• The amount spent on growing a veggie garden brings back 7 to 10 times the initial investment. Home grown veggies are often more tasty and certainly less expensive than store bought organics. Plus, studies have found that gardeners eat a wider variety of vegetables rich in antioxidants that help fight diseases like cancer.
• Gardening burns an average of 300 calories per hour, while heavy yard work can burn more than 600 calories per hour! Gardening is an ideal form of exercise because it combines three important types of physical activity: strength, endurance and flexibility. Spending time outdoors also reduces stress, lowers blood pressure, and relieves muscle tension.

Home Is Where the History Is

As Americans prepare to celebrate Independence Day next week, thousands of them will flock to places like Mount Vernon, Monticello and Peacefield to learn and understand more about our country’s history and the men and women who shaped its future. The homes of founding fathers like George Washington, Thomas Jefferson and John Adams were more than shelter; they were places of respite, reflection and inspiration.

“Homeownership is an investment in our future, but it’s also a gateway to our past,” says NAR President Moe Veissi. “The homes of our country’s founders offer insights into their characters and values, and reflect the spirits of their owners, just as our homes do for us today.”

In some ways, historic homeowners bear little resemblance to the homeowners of today. George Washington inherited Mount Vernon when he was 20; only 4 percent of recent home buyers were between the ages of 18-24, according to the 2011 NAR Profile of Home Buyers and Sellers. John Adams was born in the house that would remain in the Adams family for four generations. Today, fewer than 3 percent of families in this country have received their primary residence as an inheritance, according to a recent Survey of Consumer Finances published by the Federal Reserve Board.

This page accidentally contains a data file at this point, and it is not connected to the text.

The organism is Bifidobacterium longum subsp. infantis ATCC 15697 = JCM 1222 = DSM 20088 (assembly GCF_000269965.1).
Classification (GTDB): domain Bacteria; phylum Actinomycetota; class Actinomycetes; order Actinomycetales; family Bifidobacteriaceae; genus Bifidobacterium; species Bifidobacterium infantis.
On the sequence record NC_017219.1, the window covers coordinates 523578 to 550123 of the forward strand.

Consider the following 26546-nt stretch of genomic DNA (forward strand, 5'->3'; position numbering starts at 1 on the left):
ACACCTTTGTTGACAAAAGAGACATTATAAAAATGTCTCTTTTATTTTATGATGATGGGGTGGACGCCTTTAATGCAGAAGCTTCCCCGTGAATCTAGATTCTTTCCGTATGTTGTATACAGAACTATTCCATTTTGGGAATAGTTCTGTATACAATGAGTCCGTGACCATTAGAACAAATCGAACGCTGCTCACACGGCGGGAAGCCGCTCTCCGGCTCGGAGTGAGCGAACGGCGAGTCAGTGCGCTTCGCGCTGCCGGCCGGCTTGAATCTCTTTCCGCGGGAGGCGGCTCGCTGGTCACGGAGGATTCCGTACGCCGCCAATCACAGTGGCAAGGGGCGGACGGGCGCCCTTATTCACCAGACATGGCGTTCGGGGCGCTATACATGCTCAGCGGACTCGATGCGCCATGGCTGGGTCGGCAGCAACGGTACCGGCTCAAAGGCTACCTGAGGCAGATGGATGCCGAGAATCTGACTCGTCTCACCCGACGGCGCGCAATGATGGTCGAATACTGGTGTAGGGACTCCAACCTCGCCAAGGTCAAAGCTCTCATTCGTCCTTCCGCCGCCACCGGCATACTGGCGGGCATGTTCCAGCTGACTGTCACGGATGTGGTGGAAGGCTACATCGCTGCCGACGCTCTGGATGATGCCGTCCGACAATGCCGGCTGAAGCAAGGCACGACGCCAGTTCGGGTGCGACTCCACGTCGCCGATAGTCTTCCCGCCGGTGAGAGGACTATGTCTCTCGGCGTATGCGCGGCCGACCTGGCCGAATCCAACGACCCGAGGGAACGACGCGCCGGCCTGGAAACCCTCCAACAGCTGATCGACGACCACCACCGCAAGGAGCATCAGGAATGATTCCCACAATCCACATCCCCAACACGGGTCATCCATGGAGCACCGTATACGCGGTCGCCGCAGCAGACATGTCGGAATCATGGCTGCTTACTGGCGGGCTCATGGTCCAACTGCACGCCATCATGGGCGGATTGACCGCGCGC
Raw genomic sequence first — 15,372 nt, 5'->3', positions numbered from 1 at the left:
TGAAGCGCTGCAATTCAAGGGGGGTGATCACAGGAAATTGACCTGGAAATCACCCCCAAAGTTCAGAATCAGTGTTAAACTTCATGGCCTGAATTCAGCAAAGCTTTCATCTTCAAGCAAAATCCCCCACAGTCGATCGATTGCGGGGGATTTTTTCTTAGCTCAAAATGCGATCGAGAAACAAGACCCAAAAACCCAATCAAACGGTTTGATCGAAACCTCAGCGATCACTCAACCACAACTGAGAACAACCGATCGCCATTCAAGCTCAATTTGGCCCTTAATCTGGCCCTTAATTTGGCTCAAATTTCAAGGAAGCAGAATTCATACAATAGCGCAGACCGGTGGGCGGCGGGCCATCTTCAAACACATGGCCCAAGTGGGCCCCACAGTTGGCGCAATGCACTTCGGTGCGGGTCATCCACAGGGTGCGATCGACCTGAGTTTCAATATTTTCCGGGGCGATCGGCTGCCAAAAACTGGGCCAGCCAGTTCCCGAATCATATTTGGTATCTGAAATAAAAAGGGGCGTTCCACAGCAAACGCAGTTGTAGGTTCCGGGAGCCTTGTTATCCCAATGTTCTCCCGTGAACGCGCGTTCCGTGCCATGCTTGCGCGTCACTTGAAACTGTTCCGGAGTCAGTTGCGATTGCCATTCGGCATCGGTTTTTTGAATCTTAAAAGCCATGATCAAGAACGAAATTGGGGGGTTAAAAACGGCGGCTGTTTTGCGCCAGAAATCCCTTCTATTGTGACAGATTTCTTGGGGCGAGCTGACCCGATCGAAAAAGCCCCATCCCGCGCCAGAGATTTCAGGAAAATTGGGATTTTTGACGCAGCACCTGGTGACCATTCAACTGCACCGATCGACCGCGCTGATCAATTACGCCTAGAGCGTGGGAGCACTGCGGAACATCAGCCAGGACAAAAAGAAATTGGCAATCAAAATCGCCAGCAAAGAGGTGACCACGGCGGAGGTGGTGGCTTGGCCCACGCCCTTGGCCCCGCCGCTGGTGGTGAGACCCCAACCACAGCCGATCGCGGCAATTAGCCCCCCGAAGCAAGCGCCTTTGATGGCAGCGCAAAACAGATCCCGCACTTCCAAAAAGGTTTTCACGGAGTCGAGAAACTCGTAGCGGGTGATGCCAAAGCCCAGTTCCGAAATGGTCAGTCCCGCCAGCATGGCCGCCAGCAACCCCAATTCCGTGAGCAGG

Women’s rights to own property in America’s early days were often based on their relationships with men, so it’s not surprising that many women today view homeownership as its own form of independence, with single women representing more than one-fifth of all home buyers in the current market.

Homeowners across U.S. history do share some common ground, of course. Most of the founding families lived out their lives close to where they were born, and the same is true today. The U.S. Census Bureau reports that nearly 60 percent of Americans currently live in the state in which they were born, and NAR research shows that the typical buyer moves only 12 miles from his or her previous residence.

“I am as happy nowhere else and in no other society, and all my wishes end, where I hope my days will end, at Monticello,” said Thomas Jefferson of his home. Although today’s economic environment has postponed homeownership for some, numerous surveys show that most Americans still aspire to homeownership. In the NAR Profile, a full 60 percent of recent first-time home buyers cited the desire to own a home of their own as the primary reason for purchasing a home.

“There’s a reason homeownership is called the American Dream,” says Veissi. “As we celebrate our country’s independence and reflect on its past, REALTORS® remain committed to keeping the dream of homeownership alive for generations of Americans to come.”

The National Association of REALTORS®, “The Voice for Real Estate,” is America’s largest trade association, representing 1 million members involved in all aspects of the residential and commercial real estate industries. For more information, visit www.realtor.org.

 

RISMedia: http://rismedia.com/2012-06-28/home-is-where-the-history-is/

Do Your Part: Green Myth-Busters

Forget “Ghostbusters.” Today, I’m fighting popular green myths to help you get started on going green. With all the misinformation out there, it’s important to zero in on effective ways to Do Your Part to save money, save resources, and live healthier. Here are my Top 7 Green Myth-Busters.

1) Organic is the only way to go
False! Organic is one good option when food shopping because it means the food or produce was not created or grown with synthetic chemical pesticides or insecticides. However, locally grown foods are another important way to be eco-friendly. Those foods are from farms within a few hundred miles and are not shipped from around the world to get to your table.

2) If it says it’s green, it must be green
Not quite. Terms like “eco-friendly,” “green,” and even “natural” are not regulated and have no defined standards. “Biodegradable” is another. Most products destined for the landfill will not biodegrade in our lifetime. Go to DoYourPart.com/Columns for specific information on labels you can trust.

3) If you don’t have a hybrid, you aren’t being eco-friendly